Now, driving toward Little Rock through the flat cotton growing area southwest of Memphis, a song had started a flood of emotion that was uncontrollable. It was something by Steve Goodman called “The Ballad of Penny Evans” about a Vietnam War widow who every month “got a check and every month she tore it up and sent the damn thing back.” It was sadness, deep and painful. Sadness beyond what he felt for himself and the woman in the song, but sadness for the whole world. And then the tears started, not sobbing, just tears, floods of tears, he could barely see. If there had been a rest area he would have pulled off the road, but there wasn’t so he drove on.

The apparition came as it had over the past twenty years, but did not calm him as it always had before. In fact it had never come while he was listening or playing music. That was the one place he had always been safe. He had used music to level himself for years. Music could bring him up or down to reach that level of self-control he needed to get through life.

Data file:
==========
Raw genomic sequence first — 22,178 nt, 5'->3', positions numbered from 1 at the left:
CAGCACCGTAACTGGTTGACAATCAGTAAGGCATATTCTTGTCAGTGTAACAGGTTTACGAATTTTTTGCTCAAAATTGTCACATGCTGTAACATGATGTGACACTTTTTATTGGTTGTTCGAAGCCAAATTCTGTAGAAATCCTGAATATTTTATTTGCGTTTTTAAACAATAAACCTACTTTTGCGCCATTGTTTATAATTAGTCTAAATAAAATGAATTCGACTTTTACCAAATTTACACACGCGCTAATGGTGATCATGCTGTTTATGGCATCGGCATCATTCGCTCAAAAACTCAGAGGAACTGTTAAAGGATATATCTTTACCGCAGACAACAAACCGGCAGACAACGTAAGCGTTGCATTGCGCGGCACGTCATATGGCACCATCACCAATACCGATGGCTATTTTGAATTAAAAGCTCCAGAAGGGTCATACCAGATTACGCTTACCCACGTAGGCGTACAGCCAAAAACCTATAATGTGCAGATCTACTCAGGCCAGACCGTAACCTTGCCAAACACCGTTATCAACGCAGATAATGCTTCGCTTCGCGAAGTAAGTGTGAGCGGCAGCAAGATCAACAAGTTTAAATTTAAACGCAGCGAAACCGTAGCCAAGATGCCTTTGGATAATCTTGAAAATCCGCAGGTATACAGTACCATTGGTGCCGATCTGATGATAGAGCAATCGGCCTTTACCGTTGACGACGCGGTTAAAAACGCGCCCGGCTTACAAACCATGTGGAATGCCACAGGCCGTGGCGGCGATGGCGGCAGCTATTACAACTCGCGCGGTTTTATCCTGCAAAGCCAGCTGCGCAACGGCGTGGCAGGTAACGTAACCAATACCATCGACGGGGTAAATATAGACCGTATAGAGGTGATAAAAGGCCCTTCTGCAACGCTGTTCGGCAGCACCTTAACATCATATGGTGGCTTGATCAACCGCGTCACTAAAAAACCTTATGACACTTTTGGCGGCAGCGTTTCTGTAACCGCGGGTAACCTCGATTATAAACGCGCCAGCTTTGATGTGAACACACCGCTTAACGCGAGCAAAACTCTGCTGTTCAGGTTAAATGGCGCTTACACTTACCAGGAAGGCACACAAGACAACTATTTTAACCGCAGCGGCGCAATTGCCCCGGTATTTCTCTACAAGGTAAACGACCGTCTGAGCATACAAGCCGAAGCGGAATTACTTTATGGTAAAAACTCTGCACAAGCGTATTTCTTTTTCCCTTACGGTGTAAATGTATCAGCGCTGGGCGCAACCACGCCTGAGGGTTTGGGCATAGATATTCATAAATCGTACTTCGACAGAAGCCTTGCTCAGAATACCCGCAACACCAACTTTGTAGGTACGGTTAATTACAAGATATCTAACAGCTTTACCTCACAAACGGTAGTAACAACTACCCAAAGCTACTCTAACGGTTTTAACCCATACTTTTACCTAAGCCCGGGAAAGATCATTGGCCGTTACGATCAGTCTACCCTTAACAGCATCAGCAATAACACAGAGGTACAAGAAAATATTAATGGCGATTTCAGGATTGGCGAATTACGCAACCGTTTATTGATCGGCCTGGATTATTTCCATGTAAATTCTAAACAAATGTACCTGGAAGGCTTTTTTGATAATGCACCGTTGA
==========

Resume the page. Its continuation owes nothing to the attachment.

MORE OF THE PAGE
He had never talked with the apparition, just felt its presence and been calmed by the knowledge that dead didn’t mean gone. But today there was no calming the desolation. There was more hope for life and joy in the Sahara than in his soul. His lips quivered and he struggled for breath. For the first time he spoke to the apparition.

Tommie Lee, Tommie Lee, why you instead of me? When I hear Taps I wonder why I’m alive and you had to die. Tommie Lee took form and shape. Tommie was there in the car with him just like that Christmas night at Uncle Herman’s. And with Tommie came all those memories that he refused to have.

Winter of 67, with a light snow on the ground –We went out to talk together, but neither made a sound. We watched the fire as it grew low, sipped upon our beer. You finally ask why do I have to go and why are you staying here. The question had begun to haunt him that night. He was sure that when he died it would still be haunting him. There wasn’t an answer then or now. Maybe God knew.